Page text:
The first recollection is this: my sister, slamming down a book of elementary poetry and nursery rhymes for young children onto our kitchen table with all the authority two years and five inches gave her over me. At the age of four, I watched everything my sister did and absorbed all of it—felt her emotions and passions as my own; appropriated her language and mannerisms, shrugging and cocking my hip and letting words over three syllables flow off of my tongue with all the glee and delight I could have. She was done with the book, my sister solemnly declared. It was mine to borrow, if I wanted. I stared at it in the corner of my eye, body still cradled in my mother’s lap. I remember gripping my knobby knees to my chest so as to physically restrain myself from leaping at the book, devouring everything my sister had, clawing my way up to her unreachable intellect. I wanted. So bad.
I’ve wanted many things in my life. I look back on a hazy memory of that first book of rhymes, vaguely remember one about a little man lamenting the beat of the rain over his head. I’ve grown since—developed a nice even height with my sister (her claim of 5 ‘5’’ is FAKE) and read more poetry. I started writing poetry with a naïve, bumbling sincerity in middle school. My obsession with Edgar Allan Poe bled through unnecessarily dark, obvious lines that strained to rhyme. Even then, I was racing after my sister: I read her artfully obscure pieces and shamelessly cut out some of her metaphors to glue into mine. Even now, I marvel at her deft hand twisting images into emotion as I awkwardly press memories together.
I write poetry because it’s a part of me, creeping underneath every brimming thought. I catch the coattails of lines of poetry whirling out of me, scrambling for a paper to immortalize them for a moment. The roots deep in my lungs contract with every breath; exhaling in rhythm and rhyme, I toil with poetry’s escape from my imagination. If I’ve written a line of poetry I might consider to be decent, who am I writing for? Was this all a selfish ploy to examine my own desperate attempt at creativity? To glitter under watching eyes and bathe in their attention?
I brush these creeping anxieties away to convince myself that what I’ve made is good—enough to define it through my own judgment. It’s mine, I say to the worries puddled on the ground. I’ve made it. No one else needs to see it.
The masses look upon the artist and deem it an instrument for creation: a way to produce something they deserve to look at. Good, they say. Make more. Quickly, so we have something to watch. This is their economy of efficient creation, of the rapid consumption of art. The masses shout: who does the work benefit, if not for the people consuming it?
Admittedly, at some points I’ve written poetry for the sake of submitting them to a competition, or for a project, for my carefully selected words to be seen and scrutinized by others. I copy and paste a poem into the blank box of a Google Form and think of when I wrote for the sake of writing. When I stuck my chin on my sister’s shoulder and saw a smoky vision curl out from under her fingers, gripped tight around a pencil I was never allowed to borrow. I watch the blinking cursor waiting for the next stanza and curse myself for not being better than I am.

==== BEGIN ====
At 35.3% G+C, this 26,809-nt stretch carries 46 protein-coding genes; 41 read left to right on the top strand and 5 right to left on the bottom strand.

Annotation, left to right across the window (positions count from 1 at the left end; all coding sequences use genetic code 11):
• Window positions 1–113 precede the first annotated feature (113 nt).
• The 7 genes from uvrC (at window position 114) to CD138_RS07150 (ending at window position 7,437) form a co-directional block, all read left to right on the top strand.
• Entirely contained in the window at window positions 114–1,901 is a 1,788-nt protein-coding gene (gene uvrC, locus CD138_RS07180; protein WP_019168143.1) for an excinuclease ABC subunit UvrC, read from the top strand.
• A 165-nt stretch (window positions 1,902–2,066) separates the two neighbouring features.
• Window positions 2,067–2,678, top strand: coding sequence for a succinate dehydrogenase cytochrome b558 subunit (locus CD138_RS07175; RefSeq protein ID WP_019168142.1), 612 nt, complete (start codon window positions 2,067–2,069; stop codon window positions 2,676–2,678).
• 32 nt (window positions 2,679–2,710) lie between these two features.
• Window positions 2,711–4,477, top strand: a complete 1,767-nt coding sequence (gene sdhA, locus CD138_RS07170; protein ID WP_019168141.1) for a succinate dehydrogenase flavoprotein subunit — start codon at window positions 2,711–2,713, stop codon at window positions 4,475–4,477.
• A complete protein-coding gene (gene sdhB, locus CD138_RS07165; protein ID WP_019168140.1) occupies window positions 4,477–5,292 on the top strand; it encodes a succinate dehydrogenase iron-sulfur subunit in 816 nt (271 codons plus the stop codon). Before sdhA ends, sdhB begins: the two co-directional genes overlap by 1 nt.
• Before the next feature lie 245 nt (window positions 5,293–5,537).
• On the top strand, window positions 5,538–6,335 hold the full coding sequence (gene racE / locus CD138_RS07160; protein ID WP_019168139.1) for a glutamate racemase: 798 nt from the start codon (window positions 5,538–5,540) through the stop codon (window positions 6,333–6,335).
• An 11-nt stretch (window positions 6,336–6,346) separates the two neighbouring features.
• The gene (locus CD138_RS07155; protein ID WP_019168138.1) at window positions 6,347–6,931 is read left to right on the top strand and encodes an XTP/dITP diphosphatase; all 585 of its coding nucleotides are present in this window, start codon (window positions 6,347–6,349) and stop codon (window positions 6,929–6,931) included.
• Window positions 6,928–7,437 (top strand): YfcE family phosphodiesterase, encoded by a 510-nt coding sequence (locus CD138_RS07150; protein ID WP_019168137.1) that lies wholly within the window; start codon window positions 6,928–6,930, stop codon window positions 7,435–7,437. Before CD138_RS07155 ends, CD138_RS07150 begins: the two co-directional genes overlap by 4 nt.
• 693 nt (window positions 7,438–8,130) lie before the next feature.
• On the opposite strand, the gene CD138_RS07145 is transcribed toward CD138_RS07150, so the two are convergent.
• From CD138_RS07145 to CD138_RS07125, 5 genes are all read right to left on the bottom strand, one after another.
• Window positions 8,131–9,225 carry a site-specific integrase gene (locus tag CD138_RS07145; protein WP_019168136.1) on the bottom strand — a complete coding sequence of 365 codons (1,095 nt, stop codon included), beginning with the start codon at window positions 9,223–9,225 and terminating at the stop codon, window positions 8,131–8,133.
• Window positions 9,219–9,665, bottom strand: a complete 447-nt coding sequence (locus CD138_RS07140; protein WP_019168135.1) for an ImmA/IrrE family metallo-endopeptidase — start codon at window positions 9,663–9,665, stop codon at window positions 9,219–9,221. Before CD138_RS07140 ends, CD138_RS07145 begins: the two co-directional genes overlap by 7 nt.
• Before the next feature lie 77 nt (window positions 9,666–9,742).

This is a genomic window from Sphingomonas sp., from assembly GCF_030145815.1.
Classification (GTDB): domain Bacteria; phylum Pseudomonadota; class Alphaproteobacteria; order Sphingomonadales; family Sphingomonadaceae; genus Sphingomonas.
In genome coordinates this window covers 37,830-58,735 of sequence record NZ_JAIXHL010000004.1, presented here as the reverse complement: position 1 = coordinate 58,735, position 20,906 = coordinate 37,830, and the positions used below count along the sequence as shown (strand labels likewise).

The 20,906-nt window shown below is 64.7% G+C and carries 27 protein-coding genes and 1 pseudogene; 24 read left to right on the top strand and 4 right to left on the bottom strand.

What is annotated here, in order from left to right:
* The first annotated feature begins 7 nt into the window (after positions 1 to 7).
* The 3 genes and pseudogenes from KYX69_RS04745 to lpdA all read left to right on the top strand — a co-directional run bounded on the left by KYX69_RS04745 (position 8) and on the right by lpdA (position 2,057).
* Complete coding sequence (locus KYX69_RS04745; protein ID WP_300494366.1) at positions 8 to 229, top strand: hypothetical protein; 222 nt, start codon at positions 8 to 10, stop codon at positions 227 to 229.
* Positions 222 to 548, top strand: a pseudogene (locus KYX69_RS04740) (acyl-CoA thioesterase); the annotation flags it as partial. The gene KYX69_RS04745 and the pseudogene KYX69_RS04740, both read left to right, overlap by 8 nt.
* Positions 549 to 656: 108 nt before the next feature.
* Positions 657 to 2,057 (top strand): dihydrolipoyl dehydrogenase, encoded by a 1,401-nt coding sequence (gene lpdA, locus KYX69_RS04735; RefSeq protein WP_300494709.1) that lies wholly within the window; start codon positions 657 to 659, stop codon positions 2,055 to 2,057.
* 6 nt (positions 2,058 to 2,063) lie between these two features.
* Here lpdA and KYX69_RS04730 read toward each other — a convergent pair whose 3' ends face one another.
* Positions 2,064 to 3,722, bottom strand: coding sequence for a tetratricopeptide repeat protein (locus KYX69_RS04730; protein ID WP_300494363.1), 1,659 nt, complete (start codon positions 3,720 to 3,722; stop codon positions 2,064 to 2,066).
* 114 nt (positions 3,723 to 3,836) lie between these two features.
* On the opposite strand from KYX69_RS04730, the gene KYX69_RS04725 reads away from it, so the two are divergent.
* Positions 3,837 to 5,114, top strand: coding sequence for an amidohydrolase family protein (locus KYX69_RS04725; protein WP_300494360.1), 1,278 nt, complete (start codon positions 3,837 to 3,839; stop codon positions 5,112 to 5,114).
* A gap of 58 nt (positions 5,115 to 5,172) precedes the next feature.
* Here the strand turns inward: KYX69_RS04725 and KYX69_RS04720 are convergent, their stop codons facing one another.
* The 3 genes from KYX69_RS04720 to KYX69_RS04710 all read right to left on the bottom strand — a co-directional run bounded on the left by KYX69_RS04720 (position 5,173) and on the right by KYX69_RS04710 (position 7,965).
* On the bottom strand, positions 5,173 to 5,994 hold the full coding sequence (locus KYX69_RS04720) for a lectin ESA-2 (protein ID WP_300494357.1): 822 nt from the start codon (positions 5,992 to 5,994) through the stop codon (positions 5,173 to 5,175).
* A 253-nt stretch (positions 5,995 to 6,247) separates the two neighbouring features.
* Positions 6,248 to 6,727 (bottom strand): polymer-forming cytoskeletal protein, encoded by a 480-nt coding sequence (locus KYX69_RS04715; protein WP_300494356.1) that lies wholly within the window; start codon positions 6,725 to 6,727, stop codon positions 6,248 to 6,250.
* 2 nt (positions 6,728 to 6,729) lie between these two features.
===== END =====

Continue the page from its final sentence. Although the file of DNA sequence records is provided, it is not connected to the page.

Here is where I look back upon everything I’ve written and wonder if artistry is inherently selfish. I create because I think of it. I create because it was within me, and about me. I make something because I told myself I was willing. I write poetry because a prompt told me to, and I submit it because I want to be told it is worth something.
My work is my own, yet nothing of determined value without an audience. Who am I to judge my own creation, to assume I’ve made anything of worth? Look at what I’ve done. Make me certain it’s not my delusion in believing my words to be art.
Who is your art for?
I’ve wanted attention for my own intellect since I was four years old, poring through the book of childish poetry; since I wrote an awful poem about death and wondered if that made me a poet; since I wrote some slightly better poetry last week and wondered if it counted as art. I don’t think I can call my own work an art without the validation of others. What does this say?
It would be easier to say I write poetry for myself. To boldly claim, as an earlier draft of this piece did, that every artist has a definitive claim over their creations that make them “art.” It is theirs, and theirs alone, and no other has a hold over it. I said I was an artist, and thus was so.
Who says I have the power to speak anything I think into truth? I don’t. Neither do you. Not the artist, nor the audience. Nothing I create is real until it is not of myself. But everything I make is of me, despite—or because of—the selfishness and need for validation for it all.
Look back on the child, now: sitting with a curved back to her mother’s stomach, staring at the book her sister gave her permission to read. The words seemed to take property within her still-malleable mind as she devoured every page. When the child begins to write, watch her carefully. Look at her when she says yes, I made this—how could it belong to anyone else?
Who is your art for? Or perhaps this is the wrong question. Why, then, do you make art? The child scribbling on green construction paper does not look up from her stubborn quest. It was something about running, or cartwheels, or a sister, but that is irrelevant. You nudge her once, in a bony shoulder that will grow with scars from her own fingernails, as to prompt the question again. She does not look up, but pauses from scrawling another uneven, childish, wobbly letter. Because I like it, she says. Because it came out of me. And that will be so.